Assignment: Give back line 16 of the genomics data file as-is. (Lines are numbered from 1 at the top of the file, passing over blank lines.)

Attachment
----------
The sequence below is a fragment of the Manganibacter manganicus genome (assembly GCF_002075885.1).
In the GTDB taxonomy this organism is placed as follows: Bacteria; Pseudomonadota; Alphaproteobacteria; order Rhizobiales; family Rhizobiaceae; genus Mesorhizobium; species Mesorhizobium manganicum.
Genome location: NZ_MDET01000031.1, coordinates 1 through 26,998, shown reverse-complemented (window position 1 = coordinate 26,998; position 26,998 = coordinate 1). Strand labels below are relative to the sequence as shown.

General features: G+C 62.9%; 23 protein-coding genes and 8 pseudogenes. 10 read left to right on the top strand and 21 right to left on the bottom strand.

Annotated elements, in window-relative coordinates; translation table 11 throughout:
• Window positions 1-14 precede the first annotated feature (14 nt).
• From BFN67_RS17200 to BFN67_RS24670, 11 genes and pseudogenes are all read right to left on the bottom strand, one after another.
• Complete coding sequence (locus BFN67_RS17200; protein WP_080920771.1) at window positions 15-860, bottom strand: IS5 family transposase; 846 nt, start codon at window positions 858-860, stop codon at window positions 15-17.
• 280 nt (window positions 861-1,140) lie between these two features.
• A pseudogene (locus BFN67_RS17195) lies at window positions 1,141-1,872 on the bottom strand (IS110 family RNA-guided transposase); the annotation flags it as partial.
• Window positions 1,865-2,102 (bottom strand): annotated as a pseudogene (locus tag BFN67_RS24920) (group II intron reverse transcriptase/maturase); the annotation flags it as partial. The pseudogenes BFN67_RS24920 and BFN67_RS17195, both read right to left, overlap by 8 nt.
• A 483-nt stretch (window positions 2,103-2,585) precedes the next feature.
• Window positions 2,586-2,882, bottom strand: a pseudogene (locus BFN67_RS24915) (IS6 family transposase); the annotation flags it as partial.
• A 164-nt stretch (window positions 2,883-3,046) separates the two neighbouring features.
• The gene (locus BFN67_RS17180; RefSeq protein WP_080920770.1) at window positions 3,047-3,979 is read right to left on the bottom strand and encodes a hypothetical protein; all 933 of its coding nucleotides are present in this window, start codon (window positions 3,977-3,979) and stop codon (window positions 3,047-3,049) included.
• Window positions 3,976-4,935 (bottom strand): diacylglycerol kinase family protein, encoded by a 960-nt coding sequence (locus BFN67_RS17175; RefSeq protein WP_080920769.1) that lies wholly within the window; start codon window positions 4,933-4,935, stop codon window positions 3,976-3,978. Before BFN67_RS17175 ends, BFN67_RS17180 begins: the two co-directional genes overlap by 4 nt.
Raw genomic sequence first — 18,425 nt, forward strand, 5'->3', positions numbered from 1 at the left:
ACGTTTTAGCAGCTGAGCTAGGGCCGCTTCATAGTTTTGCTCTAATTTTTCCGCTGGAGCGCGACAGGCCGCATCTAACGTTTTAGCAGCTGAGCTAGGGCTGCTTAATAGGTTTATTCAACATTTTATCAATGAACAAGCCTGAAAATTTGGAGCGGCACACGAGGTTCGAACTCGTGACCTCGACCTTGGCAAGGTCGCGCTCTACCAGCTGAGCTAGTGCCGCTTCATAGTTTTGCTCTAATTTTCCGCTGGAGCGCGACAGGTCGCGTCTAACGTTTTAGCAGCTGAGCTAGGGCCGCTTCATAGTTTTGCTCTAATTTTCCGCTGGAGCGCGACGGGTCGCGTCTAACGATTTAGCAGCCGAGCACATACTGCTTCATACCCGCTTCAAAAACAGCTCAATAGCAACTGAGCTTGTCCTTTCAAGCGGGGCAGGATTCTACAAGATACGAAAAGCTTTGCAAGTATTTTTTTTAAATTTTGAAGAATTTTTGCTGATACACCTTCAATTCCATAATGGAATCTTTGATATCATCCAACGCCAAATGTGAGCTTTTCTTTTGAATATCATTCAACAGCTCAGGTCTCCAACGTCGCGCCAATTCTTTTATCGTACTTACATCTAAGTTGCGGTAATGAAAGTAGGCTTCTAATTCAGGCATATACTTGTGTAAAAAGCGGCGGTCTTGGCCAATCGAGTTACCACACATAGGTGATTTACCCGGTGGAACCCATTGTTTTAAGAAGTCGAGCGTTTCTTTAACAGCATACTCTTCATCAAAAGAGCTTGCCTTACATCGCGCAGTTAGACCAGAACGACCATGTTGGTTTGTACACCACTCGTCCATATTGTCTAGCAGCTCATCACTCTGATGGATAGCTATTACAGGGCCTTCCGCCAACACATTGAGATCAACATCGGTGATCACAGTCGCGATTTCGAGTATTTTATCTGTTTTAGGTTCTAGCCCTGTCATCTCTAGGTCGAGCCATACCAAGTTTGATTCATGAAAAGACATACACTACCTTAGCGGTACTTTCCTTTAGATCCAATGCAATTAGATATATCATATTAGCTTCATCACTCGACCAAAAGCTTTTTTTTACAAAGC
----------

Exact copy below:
• Window positions 3,976-4,935 (bottom strand): diacylglycerol kinase family protein, encoded by a 960-nt coding sequence (locus BFN67_RS17175; RefSeq protein WP_080920769.1) that lies wholly within the window; start codon window positions 4,933-4,935, stop codon window positions 3,976-3,978. Before BFN67_RS17175 ends, BFN67_RS17180 begins: the two co-directional genes overlap by 4 nt.